Search Images Maps Play YouTube News Gmail Drive More »
Sign in
Screen reader users: click this link for accessible mode. Accessible mode has the same essential features but works better with your reader.


  1. Advanced Patent Search
Publication numberUS5218658 A
Publication typeGrant
Application numberUS 07/825,539
Publication dateJun 8, 1993
Filing dateJan 24, 1992
Priority dateJan 24, 1992
Fee statusPaid
Also published asEP0552530A1, EP0552530B1
Publication number07825539, 825539, US 5218658 A, US 5218658A, US-A-5218658, US5218658 A, US5218658A
InventorsAndrew J. Macleod
Original AssigneeNorthern Telecom Limited
Export CitationBiBTeX, EndNote, RefMan
External Links: USPTO, USPTO Assignment, Espacenet
Lightweight submarine optical cable
US 5218658 A
In a submarine optical cable for unrepeatered links the conventional wire armouring is replaced by a metal tape (7), the central strength member (4) providing the main tensile strength in the armoured cable. The advantage is lower cost, increased torsional stiffness and reduced cable diameter. Typically the tape (7) is corrugated to enhance the flexibility of the cable.
Previous page
Next page
I claim:
1. A lightweight submarine optical cable for repeatorless transmission of optical signals, the cable comprising a central transmission package incorporating a plurality of optical fibres disposed around a King wire and enclosed in a first steel tube, a plurality of tensile strength wires disposed around said first tube and enclosed in a second metal tube, said second tube providing an hermetic barrier whereby to prevent the ingress of hydrogen to the transmission package, a first plastics protective sheath disposed around the second tube, a third metal tube tightly engaging the first plastics sheath, said third tube being formed from a steel tape applied longitudinally with overlapping edges to the sheath, and a further plastics sheath surrounding and tightly engaging the third tube, wherein said third tube provides both armouring and torsional stability of the cable and said strength wires provide the main tensile strength of the cable.
2. A cable as claimed in claim 1, wherein the steel tape is transversely corrugated.
3. A cable as claimed in claim 2, wherein the steel tube is made of a material selected from the group comprising mild steel, stainless steel and high strength ferrous alloys.
4. A cable as claimed in claim 1, wherein the cable outside diameter does not exceed 25 mm.
5. A cable as claimed in claim 4, wherein the thickness of the steel tube lies in the region 150-500 um.

This invention relates to optical fibre submarine cables, particularly such cables which are armoured. The invention further relates to optical fibre cable constructions for unrepeatered links.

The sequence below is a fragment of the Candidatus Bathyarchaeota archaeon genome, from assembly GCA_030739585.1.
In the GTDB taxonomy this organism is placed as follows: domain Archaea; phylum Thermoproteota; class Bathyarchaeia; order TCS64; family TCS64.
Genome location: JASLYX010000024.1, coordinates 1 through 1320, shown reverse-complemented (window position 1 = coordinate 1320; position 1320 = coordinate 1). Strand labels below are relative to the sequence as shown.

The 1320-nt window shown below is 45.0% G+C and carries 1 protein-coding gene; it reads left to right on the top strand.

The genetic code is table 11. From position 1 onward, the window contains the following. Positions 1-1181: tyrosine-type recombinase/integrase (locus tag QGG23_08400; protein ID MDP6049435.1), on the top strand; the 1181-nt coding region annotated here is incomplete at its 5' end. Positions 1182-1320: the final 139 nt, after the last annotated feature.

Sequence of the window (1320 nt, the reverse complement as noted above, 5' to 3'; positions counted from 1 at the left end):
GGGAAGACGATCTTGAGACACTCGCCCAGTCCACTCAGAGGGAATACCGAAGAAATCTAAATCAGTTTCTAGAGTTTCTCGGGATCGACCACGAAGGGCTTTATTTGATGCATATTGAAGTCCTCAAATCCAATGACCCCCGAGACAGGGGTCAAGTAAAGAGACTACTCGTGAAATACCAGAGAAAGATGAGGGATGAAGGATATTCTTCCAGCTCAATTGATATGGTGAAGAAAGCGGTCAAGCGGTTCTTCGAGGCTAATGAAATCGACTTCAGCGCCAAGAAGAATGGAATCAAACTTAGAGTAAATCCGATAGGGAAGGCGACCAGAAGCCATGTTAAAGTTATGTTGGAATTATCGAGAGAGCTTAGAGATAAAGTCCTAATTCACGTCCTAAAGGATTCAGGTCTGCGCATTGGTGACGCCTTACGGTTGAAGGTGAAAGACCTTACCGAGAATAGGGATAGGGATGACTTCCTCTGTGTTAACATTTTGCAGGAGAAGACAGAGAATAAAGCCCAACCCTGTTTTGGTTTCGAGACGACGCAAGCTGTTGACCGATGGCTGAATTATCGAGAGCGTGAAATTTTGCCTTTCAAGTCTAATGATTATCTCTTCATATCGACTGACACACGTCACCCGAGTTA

When a submarine cable is to be laid in shallow waters, e.g. to provide a short haul or medium haul link, it has been conventional practice to provide heavy wire armouring to protect the cable from ships' anchors and trawls, particularly beam trawling equipment. Further, as conventional cables incorporate a high voltage power supply for repeater operation it has been necessary to provide relatively thick insulation. The cable is then relatively bulky and presents a handling problem. Even for the installation of a relative short link, it is necessary to bring a dedicated cable laying ship to the cable manufacturing installation so that the cable may be loaded into the ship. It will be appreciated that this procedure can present a severe logistics problem e.g. when the cable installation path is remote from the factory and/or when the cable ship has to be recalled from a remote location for loading the cable. This can represent a significant factor in the cost of an installation.

In recent years there have been two major developments in cable technology. The first has been an improvement in optical fibre quality which, coupled with developments in optoelectronic technology, has rendered repeaterless links feasible over short and medium haul distances, e.g. between the United Kingdom and Belgium. The second development has been in cable burying technology, whereby the cable may be laid in a ploughed trench to provide protection from the aforementioned shipping activities. It is generally considered that damage from shipping is unlikely to occur at depths greater than about 550 meters.

Various workers have addressed the problem of providing lightweight armoured cables for land use. One such construction is detailed for example in specification No. GB-A-2186098 which describes the use of tape armour for protection e.g. against rodents. However, it will be appreciated that developments in land cables cannot be readily adapted to submarine cable technology as the conditions under which the cable are installed and the environments which they must withstand are so different. For example, a submarine cable must have sufficient tensile strength to withstand the laying process and must also provide effective protection of the transmission package against hydrostatic pressure.

It is an object of the invention to provide a lightweight armoured submarine optical cable.

It is a further object of the invention to provide a submarine cable that is of reduced diameter whereby to facilitate shipping and installation.

It is a further object of the present invention to provide a submarine optical cable of the kind described having a cost-effective armouring.